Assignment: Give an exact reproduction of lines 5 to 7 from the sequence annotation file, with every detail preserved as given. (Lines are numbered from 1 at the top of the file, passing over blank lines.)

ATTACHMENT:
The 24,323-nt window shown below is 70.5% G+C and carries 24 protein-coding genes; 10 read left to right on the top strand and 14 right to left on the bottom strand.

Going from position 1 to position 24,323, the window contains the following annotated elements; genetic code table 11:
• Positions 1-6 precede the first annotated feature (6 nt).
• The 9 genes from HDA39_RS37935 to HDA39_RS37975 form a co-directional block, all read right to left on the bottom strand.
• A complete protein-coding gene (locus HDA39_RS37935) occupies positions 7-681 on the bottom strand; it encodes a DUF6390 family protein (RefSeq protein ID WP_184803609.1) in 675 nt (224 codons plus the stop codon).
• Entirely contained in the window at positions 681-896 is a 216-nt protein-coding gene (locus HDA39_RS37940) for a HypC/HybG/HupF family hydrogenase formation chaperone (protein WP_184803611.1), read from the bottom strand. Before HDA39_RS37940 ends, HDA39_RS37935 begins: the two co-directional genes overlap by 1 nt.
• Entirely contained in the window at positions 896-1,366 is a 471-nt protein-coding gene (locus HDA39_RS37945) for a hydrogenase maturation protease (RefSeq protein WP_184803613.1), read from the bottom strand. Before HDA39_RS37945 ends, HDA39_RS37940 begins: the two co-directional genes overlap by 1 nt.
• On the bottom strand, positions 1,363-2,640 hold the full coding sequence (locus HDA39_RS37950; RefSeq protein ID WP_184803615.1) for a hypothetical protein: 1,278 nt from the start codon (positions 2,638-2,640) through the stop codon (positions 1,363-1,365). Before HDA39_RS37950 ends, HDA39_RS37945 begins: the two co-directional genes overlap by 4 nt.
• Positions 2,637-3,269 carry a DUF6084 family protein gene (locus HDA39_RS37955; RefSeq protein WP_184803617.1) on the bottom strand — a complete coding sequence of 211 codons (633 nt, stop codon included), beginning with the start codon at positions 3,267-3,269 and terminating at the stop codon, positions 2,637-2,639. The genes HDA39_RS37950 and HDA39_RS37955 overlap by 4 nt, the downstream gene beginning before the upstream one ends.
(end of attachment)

• A complete protein-coding gene (locus HDA39_RS37935) occupies positions 7-681 on the bottom strand; it encodes a DUF6390 family protein (RefSeq protein ID WP_184803609.1) in 675 nt (224 codons plus the stop codon).
• Entirely contained in the window at positions 681-896 is a 216-nt protein-coding gene (locus HDA39_RS37940) for a HypC/HybG/HupF family hydrogenase formation chaperone (protein WP_184803611.1), read from the bottom strand. Before HDA39_RS37940 ends, HDA39_RS37935 begins: the two co-directional genes overlap by 1 nt.
• Entirely contained in the window at positions 896-1,366 is a 471-nt protein-coding gene (locus HDA39_RS37945) for a hydrogenase maturation protease (RefSeq protein WP_184803613.1), read from the bottom strand. Before HDA39_RS37945 ends, HDA39_RS37940 begins: the two co-directional genes overlap by 1 nt.